Mothers’ Day in the UK was in April so, when the US gets going on theirs, I always think I’ve forgotten and start clicking around the chocolates and Interflora sites. I used to phone but now there is no conversation; just bland scripts or sudden bursts of unaccountable distress. Dementia has stolen the person my mother once was and left behind a husk. Our memories are confined to black and white photos and the oral accounts handed on by earlier generations. These will undoubtedly become fragile and subject to contraction and distortion over the time.
Old age is not always so unkind as to take our personalities, and many of us can expect to live well for very many years. The image we hold of ourselves – the 25 year old we are in our heads – has a much better chance now of being appreciated down the years as the options for recording our lives proliferate. Last night, I was at my niece’s 21st birthday celebration. Not only was it multi generational, with the over 21s and the very over 21s bopping just as hard as the new young adults, every move most likely found its way onto a plethora of digital devices. When consciousness has returned to the owners of the devices, I can expect to find myself tagged on Facebook. In future, we won’t have to recount tales of ‘how it was in my day’; there will be an app for that.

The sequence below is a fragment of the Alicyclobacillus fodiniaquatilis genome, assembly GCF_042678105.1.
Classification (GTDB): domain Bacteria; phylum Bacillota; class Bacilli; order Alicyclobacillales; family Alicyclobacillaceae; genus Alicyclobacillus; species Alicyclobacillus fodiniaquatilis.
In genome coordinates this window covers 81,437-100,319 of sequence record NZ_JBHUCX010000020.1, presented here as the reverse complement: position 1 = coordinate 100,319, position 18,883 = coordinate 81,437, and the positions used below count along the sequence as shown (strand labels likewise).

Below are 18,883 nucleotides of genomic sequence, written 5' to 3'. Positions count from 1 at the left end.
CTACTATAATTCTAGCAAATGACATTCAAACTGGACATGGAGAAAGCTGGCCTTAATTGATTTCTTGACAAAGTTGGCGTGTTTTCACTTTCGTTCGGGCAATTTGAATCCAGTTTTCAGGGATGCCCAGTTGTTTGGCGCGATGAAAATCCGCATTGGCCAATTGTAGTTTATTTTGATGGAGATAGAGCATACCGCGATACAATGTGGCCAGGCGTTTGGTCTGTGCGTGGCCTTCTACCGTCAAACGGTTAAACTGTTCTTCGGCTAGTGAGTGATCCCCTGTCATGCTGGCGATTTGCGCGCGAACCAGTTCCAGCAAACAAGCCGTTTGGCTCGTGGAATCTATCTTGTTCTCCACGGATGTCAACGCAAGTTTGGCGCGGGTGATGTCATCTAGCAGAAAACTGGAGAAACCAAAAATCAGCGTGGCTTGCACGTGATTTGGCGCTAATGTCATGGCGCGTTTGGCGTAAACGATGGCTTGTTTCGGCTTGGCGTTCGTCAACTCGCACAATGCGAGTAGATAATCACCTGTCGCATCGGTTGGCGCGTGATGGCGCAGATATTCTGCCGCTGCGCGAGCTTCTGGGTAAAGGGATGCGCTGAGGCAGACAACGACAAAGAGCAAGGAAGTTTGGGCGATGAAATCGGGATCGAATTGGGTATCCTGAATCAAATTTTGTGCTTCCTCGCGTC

Now take a look at Christi Craig’s inspiring post: